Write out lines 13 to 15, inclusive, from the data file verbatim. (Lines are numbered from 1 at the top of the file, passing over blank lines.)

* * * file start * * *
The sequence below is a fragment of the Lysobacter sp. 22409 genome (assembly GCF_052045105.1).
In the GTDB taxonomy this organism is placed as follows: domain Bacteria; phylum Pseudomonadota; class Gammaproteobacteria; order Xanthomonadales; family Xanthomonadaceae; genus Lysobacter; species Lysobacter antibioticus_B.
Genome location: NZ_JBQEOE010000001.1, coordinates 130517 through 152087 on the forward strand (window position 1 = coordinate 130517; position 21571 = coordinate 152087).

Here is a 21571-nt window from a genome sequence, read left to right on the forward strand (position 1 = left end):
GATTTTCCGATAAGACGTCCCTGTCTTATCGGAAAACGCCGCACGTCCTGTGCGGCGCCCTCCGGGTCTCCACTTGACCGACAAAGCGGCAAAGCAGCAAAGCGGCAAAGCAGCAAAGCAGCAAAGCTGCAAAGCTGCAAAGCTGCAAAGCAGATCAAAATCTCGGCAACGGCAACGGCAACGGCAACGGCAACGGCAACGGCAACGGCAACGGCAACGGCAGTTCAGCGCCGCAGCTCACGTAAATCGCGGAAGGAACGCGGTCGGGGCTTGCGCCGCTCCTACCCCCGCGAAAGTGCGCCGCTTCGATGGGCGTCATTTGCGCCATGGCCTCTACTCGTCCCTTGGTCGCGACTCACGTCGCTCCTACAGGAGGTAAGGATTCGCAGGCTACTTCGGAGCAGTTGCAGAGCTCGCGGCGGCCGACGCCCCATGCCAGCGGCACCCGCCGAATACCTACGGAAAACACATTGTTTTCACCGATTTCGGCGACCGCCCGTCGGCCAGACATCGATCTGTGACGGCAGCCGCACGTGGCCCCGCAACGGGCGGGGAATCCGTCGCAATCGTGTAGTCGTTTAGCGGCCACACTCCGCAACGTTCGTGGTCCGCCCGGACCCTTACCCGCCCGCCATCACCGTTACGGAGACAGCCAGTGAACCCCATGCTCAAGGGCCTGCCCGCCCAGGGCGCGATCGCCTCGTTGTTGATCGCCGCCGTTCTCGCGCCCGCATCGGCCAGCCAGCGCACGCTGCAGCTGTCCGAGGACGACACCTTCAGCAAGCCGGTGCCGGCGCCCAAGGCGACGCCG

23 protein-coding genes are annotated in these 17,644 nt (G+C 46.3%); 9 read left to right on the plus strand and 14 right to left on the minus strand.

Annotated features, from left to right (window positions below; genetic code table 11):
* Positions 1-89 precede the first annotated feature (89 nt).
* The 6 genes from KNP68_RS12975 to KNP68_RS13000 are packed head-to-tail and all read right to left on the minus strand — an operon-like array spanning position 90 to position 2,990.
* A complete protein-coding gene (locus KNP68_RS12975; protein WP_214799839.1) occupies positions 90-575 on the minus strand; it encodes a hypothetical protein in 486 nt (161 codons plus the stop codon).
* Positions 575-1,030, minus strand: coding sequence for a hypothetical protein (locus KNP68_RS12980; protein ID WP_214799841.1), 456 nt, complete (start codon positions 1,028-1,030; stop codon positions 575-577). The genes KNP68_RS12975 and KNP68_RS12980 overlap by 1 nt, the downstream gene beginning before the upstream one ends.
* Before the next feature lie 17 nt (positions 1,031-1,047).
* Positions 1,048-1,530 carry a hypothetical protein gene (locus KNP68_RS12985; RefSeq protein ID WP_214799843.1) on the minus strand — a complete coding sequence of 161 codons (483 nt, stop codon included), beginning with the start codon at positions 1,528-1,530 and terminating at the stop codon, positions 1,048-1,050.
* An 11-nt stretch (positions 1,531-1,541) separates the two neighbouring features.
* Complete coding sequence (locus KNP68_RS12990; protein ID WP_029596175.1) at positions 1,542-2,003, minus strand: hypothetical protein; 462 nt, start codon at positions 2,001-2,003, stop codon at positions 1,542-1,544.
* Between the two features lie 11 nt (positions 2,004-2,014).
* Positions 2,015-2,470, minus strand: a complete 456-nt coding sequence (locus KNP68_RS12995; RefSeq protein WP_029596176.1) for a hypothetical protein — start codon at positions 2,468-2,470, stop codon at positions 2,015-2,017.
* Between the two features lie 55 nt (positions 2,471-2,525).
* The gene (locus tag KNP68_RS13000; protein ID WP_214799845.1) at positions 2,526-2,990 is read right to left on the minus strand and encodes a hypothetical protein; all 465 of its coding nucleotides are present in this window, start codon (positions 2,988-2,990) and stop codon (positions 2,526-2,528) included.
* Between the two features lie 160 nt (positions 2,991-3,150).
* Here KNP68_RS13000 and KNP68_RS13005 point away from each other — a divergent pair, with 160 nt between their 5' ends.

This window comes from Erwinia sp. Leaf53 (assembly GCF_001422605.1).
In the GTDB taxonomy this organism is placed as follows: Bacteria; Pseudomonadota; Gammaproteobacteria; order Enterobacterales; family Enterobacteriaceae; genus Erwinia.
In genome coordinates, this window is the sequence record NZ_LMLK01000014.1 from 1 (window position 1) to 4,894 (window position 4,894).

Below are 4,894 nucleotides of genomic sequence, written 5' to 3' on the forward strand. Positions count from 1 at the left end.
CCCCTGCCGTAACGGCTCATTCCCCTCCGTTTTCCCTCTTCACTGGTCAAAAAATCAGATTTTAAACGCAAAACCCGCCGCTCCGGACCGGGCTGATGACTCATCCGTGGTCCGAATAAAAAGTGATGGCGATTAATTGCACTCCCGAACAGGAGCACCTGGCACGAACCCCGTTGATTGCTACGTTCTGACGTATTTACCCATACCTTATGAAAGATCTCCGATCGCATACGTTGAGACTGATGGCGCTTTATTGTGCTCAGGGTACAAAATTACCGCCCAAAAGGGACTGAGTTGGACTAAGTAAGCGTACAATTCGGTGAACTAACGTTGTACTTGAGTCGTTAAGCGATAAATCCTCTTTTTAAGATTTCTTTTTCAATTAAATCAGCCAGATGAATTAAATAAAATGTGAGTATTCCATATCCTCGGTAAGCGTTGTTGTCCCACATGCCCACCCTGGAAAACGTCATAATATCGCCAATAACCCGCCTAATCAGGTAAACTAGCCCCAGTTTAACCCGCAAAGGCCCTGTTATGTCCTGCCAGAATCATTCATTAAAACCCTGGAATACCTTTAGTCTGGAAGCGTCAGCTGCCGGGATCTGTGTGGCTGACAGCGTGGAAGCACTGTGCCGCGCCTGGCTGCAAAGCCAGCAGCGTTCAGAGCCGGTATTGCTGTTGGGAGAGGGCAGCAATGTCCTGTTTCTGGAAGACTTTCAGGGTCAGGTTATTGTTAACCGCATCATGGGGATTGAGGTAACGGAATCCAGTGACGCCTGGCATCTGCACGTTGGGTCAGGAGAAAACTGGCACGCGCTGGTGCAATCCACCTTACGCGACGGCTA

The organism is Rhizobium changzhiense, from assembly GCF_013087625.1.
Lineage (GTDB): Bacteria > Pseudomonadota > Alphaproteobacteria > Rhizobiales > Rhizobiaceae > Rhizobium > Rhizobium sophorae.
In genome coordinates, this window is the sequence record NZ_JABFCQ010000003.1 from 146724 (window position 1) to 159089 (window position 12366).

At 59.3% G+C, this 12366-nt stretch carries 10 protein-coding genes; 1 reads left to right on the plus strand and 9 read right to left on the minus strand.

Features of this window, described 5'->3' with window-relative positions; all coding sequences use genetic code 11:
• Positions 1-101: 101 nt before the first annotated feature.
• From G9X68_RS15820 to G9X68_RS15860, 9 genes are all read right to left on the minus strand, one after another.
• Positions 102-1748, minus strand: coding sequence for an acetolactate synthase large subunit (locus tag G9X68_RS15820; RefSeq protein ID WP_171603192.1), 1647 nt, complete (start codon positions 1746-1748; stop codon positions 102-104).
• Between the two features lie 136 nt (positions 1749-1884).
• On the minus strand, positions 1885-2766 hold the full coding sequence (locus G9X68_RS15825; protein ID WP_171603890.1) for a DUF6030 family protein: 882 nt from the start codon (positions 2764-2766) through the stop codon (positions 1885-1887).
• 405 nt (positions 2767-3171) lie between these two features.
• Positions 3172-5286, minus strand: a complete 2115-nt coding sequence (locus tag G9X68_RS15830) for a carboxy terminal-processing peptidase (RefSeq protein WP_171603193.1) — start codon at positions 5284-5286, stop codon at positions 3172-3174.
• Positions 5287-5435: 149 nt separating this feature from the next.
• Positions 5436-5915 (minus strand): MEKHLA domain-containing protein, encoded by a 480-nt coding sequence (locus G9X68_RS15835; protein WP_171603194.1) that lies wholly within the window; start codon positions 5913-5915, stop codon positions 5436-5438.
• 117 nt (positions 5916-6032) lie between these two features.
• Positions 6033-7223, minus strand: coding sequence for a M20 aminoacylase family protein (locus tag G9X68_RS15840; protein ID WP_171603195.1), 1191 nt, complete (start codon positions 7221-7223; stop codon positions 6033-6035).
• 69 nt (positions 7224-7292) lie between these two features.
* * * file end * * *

* Positions 1,048-1,530 carry a hypothetical protein gene (locus KNP68_RS12985; RefSeq protein ID WP_214799843.1) on the minus strand — a complete coding sequence of 161 codons (483 nt, stop codon included), beginning with the start codon at positions 1,528-1,530 and terminating at the stop codon, positions 1,048-1,050.
* An 11-nt stretch (positions 1,531-1,541) separates the two neighbouring features.
* Complete coding sequence (locus KNP68_RS12990; protein ID WP_029596175.1) at positions 1,542-2,003, minus strand: hypothetical protein; 462 nt, start codon at positions 2,001-2,003, stop codon at positions 1,542-1,544.